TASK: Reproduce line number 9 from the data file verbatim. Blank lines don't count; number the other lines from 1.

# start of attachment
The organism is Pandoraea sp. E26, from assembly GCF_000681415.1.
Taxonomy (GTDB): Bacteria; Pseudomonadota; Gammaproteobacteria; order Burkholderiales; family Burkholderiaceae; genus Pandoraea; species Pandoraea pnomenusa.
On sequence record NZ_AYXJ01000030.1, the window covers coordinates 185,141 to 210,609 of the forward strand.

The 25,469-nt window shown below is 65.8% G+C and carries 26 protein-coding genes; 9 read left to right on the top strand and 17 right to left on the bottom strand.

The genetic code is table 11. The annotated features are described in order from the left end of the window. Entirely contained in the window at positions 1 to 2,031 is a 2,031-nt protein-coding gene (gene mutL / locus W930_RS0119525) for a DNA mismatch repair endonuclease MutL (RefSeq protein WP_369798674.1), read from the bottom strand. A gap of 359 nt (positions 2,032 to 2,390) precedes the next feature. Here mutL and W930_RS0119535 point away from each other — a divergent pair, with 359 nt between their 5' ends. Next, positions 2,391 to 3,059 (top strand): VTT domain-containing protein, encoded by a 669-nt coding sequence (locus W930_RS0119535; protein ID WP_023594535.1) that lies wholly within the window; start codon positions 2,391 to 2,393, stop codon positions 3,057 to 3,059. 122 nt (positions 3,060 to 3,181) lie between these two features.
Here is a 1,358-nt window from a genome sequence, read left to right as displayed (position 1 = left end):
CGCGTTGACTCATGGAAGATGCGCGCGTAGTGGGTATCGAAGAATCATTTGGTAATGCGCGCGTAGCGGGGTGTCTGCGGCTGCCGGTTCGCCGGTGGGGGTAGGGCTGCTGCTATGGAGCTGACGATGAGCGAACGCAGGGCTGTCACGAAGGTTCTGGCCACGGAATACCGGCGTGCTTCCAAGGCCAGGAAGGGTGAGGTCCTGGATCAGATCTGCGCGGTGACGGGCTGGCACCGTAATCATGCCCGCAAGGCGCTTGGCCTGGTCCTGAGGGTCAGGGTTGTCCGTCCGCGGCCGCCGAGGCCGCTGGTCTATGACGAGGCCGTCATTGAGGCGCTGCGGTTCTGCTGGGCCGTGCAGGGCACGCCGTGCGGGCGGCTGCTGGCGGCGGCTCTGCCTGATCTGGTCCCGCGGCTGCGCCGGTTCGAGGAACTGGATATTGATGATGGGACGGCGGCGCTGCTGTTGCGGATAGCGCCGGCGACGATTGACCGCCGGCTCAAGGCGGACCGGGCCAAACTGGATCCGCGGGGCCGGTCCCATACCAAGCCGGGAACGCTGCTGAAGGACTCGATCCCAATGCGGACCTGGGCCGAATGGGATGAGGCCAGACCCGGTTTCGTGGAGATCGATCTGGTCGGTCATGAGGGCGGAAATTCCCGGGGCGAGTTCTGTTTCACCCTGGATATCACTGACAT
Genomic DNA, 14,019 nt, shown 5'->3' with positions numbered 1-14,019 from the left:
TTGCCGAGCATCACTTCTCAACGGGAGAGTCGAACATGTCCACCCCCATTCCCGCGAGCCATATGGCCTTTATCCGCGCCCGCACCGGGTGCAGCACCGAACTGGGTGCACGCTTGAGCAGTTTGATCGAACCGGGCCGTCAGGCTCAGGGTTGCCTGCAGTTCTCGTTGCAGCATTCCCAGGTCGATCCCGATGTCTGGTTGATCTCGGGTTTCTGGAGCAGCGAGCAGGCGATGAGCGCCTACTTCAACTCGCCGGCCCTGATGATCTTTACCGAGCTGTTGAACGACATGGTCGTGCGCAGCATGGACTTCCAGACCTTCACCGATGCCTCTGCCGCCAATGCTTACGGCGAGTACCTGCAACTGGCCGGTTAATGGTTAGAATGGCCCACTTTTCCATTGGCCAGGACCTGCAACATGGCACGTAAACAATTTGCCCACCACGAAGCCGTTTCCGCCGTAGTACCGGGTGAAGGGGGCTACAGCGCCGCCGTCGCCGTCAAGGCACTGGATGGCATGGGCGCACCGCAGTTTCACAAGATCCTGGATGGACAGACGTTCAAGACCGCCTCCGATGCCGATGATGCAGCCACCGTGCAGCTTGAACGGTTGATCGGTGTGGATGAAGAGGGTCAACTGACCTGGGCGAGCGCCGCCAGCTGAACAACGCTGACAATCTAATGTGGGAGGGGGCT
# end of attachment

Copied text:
TTGCCGAGCATCACTTCTCAACGGGAGAGTCGAACATGTCCACCCCCATTCCCGCGAGCCATATGGCCTTTATCCGCGCCCGCACCGGGTGCAGCACCGAACTGGGTGCACGCTTGAGCAGTTTGATCGAACCGGGCCGTCAGGCTCAGGGTTGCCTGCAGTTCTCGTTGCAGCATTCCCAGGTCGATCCCGATGTCTGGTTGATCTCGGGTTTCTGGAGCAGCGAGCAGGCGATGAGCGCCTACTTCAACTCGCCGGCCCTGATGATCTTTACCGAGCTGTTGAACGACATGGTCGTGCGCAGCATGGACTTCCAGACCTTCACCGATGCCTCTGCCGCCAATGCTTACGGCGAGTACCTGCAACTGGCCGGTTAATGGTTAGAATGGCCCACTTTTCCATTGGCCAGGACCTGCAACATGGCACGTAAACAATTTGCCCACCACGAAGCCGTTTCCGCCGTAGTACCGGGTGAAGGGGGCTACAGCGCCGCCGTCGCCGTCAAGGCACTGGATGGCATGGGCGCACCGCAGTTTCACAAGATCCTGGATGGACAGACGTTCAAGACCGCCTCCGATGCCGATGATGCAGCCACCGTGCAGCTTGAACGGTTGATCGGTGTGGATGAAGAGGGTCAACTGACCTGGGCGAGCGCCGCCAGCTGAACAACGCTGACAATCTAATGTGGGAGGGGGCT